Solar prices are crashing – great for consumers!

Solar Prices are Getting Cheaper

In a world that seems to be getting more expensive on a daily basis it is refreshing to read that one of the great hopes for our future energy security is significantly reducing in price across the globe.

The following graph shows the price of crystalline silicon photovoltaic cells when they came onto the market in 1977 and how the price has decreased over ever since.Solar Prices Graph

The rule of thumb for this decrease is that the cost to generate the photovoltaic cells falls by 20% with each doubling of global manufacturing capability.

Solar – A maturing market

The solar industry is a funny one, since only a few years ago installing solar panels on your roof was seen as somewhat of a luxury because they were prohibitively expensive and the financial payback was 15 – 20 years or more.

Then all of a sudden, the Chinese Government invested heavily in solar via the Chinese Development Bank, which provided very cheap debt to solar manufacturers as well as tax breaks and subsidies. In 2010 alone, $30bn was handed out to 5 solar companies in China, allowing them to expand their operations very rapidly, leading to a much higher manufacturing capacity.

This move by the Chinese effectively turned the whole industry on its head, but quickly resulted in supply vastly outstripping demand, resulting in solar cell prices tanking.

Now obviously this isn’t good news for the big solar manufacturing companies outside of China who are looking to make profits from the goods they are selling. Only a few weeks ago, Suntech, one of the world’s biggest solar panel manufacturers, defaulted on a $500m bond payment.

In fact, in an effort to slow the massive influx of Chinese manufactured solar panels, the EU has imposed anti-dumping duties on Chinese solar imports having found that they were selling them in Europe at 88% lower than cost. This tax import rate is currently set by the EU at 11.8%, however if China refuse to stop their solar panel dumping the rate will go up to 47.6% in August.

This unfortunately has created an issue for many UK based installers who get their panels directly from China, since they will no longer be able to import them so cheaply; a situation that could mark the end of the cheap home solar PV installation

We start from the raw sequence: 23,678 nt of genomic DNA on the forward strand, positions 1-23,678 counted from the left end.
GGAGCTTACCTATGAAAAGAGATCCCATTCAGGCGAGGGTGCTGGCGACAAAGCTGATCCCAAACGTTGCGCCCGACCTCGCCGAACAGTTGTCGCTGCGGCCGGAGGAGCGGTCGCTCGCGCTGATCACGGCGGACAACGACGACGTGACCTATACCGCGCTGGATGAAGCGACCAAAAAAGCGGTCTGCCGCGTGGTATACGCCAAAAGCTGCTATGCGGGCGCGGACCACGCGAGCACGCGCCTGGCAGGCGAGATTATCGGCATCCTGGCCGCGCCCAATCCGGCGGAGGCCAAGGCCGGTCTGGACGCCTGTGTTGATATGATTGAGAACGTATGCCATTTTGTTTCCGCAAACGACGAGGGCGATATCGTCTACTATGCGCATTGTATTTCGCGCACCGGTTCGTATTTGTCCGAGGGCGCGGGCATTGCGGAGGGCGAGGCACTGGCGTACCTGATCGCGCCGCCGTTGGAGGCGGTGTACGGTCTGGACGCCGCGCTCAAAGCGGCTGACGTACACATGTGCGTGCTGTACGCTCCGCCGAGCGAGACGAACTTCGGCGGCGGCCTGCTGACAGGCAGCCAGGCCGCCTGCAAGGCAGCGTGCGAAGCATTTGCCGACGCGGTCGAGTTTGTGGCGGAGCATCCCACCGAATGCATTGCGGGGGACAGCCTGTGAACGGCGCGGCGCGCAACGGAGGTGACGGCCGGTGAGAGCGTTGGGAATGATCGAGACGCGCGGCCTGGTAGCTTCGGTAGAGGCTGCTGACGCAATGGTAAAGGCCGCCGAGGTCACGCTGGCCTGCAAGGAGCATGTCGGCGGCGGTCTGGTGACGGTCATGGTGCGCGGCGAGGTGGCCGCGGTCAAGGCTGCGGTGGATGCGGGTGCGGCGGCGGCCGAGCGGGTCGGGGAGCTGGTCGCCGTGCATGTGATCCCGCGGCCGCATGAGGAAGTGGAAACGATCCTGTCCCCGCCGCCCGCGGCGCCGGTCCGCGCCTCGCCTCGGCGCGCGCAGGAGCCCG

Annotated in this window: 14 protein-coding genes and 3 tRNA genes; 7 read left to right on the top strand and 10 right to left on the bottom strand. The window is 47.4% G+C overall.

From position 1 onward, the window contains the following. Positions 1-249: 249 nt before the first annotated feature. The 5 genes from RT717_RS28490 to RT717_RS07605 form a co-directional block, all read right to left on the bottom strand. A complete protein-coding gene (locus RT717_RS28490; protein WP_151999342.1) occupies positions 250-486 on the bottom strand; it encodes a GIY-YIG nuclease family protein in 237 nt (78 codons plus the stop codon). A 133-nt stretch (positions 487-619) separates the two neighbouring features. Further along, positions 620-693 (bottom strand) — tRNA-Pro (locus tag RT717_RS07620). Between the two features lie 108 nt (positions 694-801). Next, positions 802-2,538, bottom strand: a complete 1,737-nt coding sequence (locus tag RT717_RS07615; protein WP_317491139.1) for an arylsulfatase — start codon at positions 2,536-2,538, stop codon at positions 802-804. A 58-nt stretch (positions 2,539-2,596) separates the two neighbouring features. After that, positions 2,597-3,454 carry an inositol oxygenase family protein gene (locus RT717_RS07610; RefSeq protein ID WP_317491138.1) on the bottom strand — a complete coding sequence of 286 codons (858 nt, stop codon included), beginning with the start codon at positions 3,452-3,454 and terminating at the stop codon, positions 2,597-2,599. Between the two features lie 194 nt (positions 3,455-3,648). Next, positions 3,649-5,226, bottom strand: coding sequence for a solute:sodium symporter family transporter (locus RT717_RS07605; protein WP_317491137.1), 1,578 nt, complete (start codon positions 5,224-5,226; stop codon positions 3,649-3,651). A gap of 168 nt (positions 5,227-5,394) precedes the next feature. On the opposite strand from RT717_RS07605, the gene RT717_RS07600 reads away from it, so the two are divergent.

The Tanking solar Price is (currently) great for Consumers

Thus far, this fierce competition introduced by the influx of new Chinese solar companies has been great for consumers (driving down prices of solar panels), but if UK installers need to start paying almost 50% tax on the panels they import then their prices will need to increase accordingly.

It is currently possible to buy a 4kW system in the UK for approximately £7,000 – £8,000. A system this size should produce about 3,400kWh of electricity per year. If you were to use half of this yourself and sell half back to the grid you would make approximately £850 per year as per the calculations below.

Payment (£) kWh Cash to you ……………………………………………………
0.154 3400 524.96 Generating Tariff (part of FiT)
0.045 1700 76.50 Export Tariff (assumed 50%)
0.140 1700 238.00 Saving on electricity bill
 ………………… Total 839.46  







Therefore the payback is less than 9 years, and then you will continue receiving the subsidies for the next 10/11 years (20 years after installation).

This is obviously the situation as it is today, but this could change in a matter of weeks – so act quickly to ensure you get the best deal on your solar panels. The Feed in tariff is also reviewed on a quarterly basis, so is likely to continue to fall over the coming years, so now is the perfect time to install a solar system.

Looking Forward to the Future

Despite the issues surrounding the cost of the panels resulting from the sudden increase in Chinese manufacturing capacity and the EUs decision to tax panels made there, the technology that goes into making the panels is improving on a seemingly daily basis.

Even last week, the Stanford Institute for Materials and Energy Sciences announced massive efficiency improvements (about a 100 fold increase) on a solar cell that can convert all solar wavelengths into electricity (current PV only uses the visible spectrum). Where heat negatively impacts traditional solar PV cells, this new technology performs substantially better in warm conditions.

I have written before that it will be a big day for solar when installed it can produce electricity at the same price as traditional fossil fuels (which is almost the case in California now) – known as grid parity. And hopefully one doesn’t have to look too far into the future to a time when grid parity could be reached in sunny UK too, there just might be a few speedbumps along the way!

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